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Skyfox - to wheel on or 3-point


Guest dahl

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hey all, in my time in the skyfox (about 3 years) there has been much debate regarding landings. I was taught to wheel her on in most occasions but currently have been 3-pointing 1 up (no so much success 2 up as I learn't the other day on my bi-anual 025_blush.gif.9304aaf8465a2b6ab5171f41c5565775.gif) I like the 3-pointer just for the fact that you have a much shorter landing distance, but have been told that the skyfox is more at home in a wheeler aproach

 

anyway does anyone have any thoughts, what is your method of landing the fox?

 

thanks,

 

dahl

 

 

 

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Hi Dahl. just wondering if you fly the Quicksilver out of Maitland? if so, what do RNAC charge and require?.

 

Looking at your foto i get the feeling that the main gear should be moved more forward to achive good three pointers. It looks like it has been designed for easy conversion to dinky gear. magic looking aircraft Dahl. (read as envy)

 

Regards Ozzie

 

 

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maitland

 

Hey ozzie,

 

I have never flown the quicksilver out of Maitland but there are a lot of trikes there so I couldn't see too much of a problem. Are you thinking of taking the Lazair there? I could make some inquiries next weekend for you...

 

Dahl

 

 

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Hi Dahl, that would be good if it is not a problem. i have just made a few changes and would like to do some test runs in an open area. just in case. some of the places i have been flying from are just too tight if i have an engine out. If those cranky 2 strokes run ok in flight i'll go back to paddock bashing. lots of traffic to contend with in that area and as i have no radio i feel a little vunerable with my 35mph cruise.

 

thanks again Ozzie.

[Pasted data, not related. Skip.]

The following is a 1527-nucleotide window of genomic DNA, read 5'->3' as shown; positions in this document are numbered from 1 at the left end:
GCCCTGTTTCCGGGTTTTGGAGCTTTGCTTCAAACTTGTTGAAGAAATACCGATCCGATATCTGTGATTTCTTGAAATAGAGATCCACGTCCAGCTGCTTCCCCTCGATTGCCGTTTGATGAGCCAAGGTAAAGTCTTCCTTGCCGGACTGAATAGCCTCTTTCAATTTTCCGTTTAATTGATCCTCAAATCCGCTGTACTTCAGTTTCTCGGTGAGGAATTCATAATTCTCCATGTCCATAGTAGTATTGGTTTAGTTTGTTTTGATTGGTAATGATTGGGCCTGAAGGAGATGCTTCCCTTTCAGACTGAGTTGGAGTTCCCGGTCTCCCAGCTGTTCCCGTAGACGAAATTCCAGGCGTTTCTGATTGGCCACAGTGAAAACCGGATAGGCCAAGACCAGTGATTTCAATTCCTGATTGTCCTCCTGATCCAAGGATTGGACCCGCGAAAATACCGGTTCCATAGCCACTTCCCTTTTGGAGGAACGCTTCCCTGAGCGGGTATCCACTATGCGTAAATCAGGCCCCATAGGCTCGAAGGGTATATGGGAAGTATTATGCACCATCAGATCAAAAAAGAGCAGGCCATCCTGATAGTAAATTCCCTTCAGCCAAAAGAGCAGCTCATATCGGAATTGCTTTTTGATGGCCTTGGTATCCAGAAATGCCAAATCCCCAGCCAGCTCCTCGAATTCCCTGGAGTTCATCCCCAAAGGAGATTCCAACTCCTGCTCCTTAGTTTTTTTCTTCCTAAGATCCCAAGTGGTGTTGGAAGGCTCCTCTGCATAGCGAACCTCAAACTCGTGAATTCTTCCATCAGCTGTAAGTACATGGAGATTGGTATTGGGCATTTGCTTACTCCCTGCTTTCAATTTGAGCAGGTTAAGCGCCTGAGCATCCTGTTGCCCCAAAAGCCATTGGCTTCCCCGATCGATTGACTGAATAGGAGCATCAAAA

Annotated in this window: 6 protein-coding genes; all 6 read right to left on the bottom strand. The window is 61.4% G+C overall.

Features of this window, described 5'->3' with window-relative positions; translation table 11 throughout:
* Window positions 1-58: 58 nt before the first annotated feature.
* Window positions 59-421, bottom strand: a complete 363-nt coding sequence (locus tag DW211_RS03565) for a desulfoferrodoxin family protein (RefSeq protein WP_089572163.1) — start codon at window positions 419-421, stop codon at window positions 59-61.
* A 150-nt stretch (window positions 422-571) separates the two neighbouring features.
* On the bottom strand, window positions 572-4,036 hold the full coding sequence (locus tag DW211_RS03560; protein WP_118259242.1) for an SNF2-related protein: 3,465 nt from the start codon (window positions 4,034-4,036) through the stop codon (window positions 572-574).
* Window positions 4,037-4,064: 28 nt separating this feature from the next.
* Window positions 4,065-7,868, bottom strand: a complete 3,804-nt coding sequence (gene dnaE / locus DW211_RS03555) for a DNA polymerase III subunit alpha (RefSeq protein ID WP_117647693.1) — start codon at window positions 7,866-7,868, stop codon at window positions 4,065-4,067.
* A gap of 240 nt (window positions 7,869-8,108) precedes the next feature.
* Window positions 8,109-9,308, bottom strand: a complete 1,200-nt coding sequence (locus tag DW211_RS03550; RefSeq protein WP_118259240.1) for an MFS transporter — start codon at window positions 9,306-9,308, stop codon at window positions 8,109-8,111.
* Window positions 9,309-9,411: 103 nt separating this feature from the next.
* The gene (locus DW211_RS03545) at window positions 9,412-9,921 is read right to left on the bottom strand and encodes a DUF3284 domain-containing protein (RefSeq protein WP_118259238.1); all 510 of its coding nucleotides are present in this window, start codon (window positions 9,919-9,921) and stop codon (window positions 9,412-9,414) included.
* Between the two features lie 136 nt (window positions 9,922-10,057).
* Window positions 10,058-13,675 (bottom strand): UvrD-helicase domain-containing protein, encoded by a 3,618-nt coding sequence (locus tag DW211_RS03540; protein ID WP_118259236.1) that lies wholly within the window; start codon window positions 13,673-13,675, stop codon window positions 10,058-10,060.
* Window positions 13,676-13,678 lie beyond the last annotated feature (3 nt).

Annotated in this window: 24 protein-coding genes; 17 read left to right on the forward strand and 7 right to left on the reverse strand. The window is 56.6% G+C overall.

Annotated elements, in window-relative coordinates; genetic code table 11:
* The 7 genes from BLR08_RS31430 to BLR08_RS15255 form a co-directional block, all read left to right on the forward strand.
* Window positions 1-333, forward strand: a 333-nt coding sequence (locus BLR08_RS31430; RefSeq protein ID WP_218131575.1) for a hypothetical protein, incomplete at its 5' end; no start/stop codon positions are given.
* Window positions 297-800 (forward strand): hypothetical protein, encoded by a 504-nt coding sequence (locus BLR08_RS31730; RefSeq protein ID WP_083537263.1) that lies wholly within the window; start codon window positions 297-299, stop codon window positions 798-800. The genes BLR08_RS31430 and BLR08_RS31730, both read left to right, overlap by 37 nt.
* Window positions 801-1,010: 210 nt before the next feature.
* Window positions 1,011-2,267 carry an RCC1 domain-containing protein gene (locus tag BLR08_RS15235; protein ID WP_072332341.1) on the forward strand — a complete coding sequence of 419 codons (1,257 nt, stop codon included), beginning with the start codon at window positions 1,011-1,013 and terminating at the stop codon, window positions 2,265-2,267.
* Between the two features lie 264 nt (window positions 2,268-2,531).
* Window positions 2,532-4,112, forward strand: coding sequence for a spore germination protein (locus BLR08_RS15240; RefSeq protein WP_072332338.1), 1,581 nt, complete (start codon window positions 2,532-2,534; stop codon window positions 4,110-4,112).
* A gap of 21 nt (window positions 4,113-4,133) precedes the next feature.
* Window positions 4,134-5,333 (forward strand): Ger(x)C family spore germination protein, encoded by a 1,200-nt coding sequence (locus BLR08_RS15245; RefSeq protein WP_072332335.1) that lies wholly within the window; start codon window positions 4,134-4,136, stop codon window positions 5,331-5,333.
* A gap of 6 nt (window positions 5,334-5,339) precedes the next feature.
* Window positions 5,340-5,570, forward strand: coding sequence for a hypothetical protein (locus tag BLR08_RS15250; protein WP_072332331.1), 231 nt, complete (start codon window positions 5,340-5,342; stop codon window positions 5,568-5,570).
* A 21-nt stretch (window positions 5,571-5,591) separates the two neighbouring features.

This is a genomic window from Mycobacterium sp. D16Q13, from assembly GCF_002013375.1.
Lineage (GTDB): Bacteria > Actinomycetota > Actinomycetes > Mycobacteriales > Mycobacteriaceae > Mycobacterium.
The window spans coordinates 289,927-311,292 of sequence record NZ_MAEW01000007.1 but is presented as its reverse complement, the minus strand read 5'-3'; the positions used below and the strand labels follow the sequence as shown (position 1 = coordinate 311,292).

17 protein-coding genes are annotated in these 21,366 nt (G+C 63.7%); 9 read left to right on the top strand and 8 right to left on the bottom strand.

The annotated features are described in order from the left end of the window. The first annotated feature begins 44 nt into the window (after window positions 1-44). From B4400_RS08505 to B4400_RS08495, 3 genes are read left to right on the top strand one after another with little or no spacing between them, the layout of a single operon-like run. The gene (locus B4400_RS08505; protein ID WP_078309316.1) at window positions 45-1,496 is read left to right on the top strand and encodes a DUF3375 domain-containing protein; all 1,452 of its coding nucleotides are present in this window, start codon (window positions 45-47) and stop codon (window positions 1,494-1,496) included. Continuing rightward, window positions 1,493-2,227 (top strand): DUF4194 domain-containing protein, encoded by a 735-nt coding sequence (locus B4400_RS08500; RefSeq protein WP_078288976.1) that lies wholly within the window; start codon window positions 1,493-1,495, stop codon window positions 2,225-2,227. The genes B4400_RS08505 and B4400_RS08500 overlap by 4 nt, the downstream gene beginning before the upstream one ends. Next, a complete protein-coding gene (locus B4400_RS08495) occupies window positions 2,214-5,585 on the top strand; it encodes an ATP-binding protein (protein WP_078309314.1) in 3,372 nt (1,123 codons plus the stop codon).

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Hey Ozzie,

 

I was up at Maitland on Sunday but I was unable to speak to anyone who could help me out. I managed to get Anthony Moor's card (CFI at maitland).

 

phone. 02 49328888 for the club or 0412686737. apparently he has monday/tuesday off but you should be able to catch him on any other day.

 

Dahl

 

 

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HI Dahl,

 

Thanks for the contact numbers. If it is the same Tony i think i worked with him about 15 yrs ago. As he is cfi now it would be a good excuse to drop in. Again time is the issue. thanks again and hope to catch up with you soon.

 

ozzie

 

 

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I have found that it is better to 3 point all the ultralights and GA taildraggers that I have flown. There is more control from the tailwheel steering and you are through that area when the rudder loses control much quicker.

 

Another advantage is that if you only do 3 pointers, than every landing is a practice forced landing. With quite a bit of time on Thrusters I tried a wheel landing once at the suggestion of several people and once is enough for me.

 

Ian Borg

 

 

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I haven't flown the skyfox but from a Thruster point of view I prefer to wheel them as it is kinder on the tail wheel unit.

 

On other G.A. aircraft its not such a big deal but i've found wheeling it on in a bit of wind gives more control if you get a gust when your about to touch down. If your almost stalled and get kicked sideways there isn't much room to do anything.

 

I alway try and practice a few of each to keep my hand in. Hey thats half the fun of flying tailwheels!

 

Adam.

 

 

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Hey chris,

 

I only have a couple of hours in a gazelle so someone might correct me but in the air I can't recall much difference, slightly faster airspeed due to no nose wheel but other than that fairly similar as I remember. She can be a bit of a handful on the ground, especially on tar, If your not on top of the rudders then you can quickly find yourself in trouble (I have been lucky I haven't bent her((touch wood!)) but have had some landings that I have come out of and just shaken my head;) .I try to land on grass when ever I can just to stop that initial grab when I touch down. Basically the rule with taildraggers is you don't stop flying until its in the hanger, and this definitely applies to our girl....